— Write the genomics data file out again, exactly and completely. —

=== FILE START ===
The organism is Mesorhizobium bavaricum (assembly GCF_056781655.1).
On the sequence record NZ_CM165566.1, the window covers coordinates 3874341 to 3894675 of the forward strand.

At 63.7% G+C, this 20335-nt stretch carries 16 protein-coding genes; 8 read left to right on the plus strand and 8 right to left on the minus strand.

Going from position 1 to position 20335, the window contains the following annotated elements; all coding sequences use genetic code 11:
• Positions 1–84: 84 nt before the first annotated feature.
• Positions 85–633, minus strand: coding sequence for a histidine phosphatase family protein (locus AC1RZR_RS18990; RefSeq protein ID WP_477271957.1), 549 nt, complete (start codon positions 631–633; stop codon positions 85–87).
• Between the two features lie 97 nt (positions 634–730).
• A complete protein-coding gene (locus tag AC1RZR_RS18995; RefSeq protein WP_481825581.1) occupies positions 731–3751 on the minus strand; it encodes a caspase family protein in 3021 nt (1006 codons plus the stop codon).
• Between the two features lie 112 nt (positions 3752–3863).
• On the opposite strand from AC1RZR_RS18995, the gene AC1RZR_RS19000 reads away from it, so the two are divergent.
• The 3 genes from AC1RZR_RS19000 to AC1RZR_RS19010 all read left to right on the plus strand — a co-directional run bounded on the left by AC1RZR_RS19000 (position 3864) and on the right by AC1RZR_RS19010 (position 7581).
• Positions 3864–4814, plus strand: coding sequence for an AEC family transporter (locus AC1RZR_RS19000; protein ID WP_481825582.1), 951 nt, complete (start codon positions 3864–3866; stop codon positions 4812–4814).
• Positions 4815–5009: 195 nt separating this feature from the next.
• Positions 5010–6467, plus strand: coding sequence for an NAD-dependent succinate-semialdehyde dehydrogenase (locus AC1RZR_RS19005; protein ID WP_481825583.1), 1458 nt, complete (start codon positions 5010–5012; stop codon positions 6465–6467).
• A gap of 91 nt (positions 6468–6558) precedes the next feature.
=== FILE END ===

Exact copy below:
The organism is Mesorhizobium bavaricum (assembly GCF_056781655.1).
On the sequence record NZ_CM165566.1, the window covers coordinates 3874341 to 3894675 of the forward strand.

At 63.7% G+C, this 20335-nt stretch carries 16 protein-coding genes; 8 read left to right on the plus strand and 8 right to left on the minus strand.

Going from position 1 to position 20335, the window contains the following annotated elements; all coding sequences use genetic code 11:
• Positions 1–84: 84 nt before the first annotated feature.
• Positions 85–633, minus strand: coding sequence for a histidine phosphatase family protein (locus AC1RZR_RS18990; RefSeq protein ID WP_477271957.1), 549 nt, complete (start codon positions 631–633; stop codon positions 85–87).
• Between the two features lie 97 nt (positions 634–730).
• A complete protein-coding gene (locus tag AC1RZR_RS18995; RefSeq protein WP_481825581.1) occupies positions 731–3751 on the minus strand; it encodes a caspase family protein in 3021 nt (1006 codons plus the stop codon).
• Between the two features lie 112 nt (positions 3752–3863).
• On the opposite strand from AC1RZR_RS18995, the gene AC1RZR_RS19000 reads away from it, so the two are divergent.
• The 3 genes from AC1RZR_RS19000 to AC1RZR_RS19010 all read left to right on the plus strand — a co-directional run bounded on the left by AC1RZR_RS19000 (position 3864) and on the right by AC1RZR_RS19010 (position 7581).
• Positions 3864–4814, plus strand: coding sequence for an AEC family transporter (locus AC1RZR_RS19000; protein ID WP_481825582.1), 951 nt, complete (start codon positions 3864–3866; stop codon positions 4812–4814).
• Positions 4815–5009: 195 nt separating this feature from the next.
• Positions 5010–6467, plus strand: coding sequence for an NAD-dependent succinate-semialdehyde dehydrogenase (locus AC1RZR_RS19005; protein ID WP_481825583.1), 1458 nt, complete (start codon positions 5010–5012; stop codon positions 6465–6467).
• A gap of 91 nt (positions 6468–6558) precedes the next feature.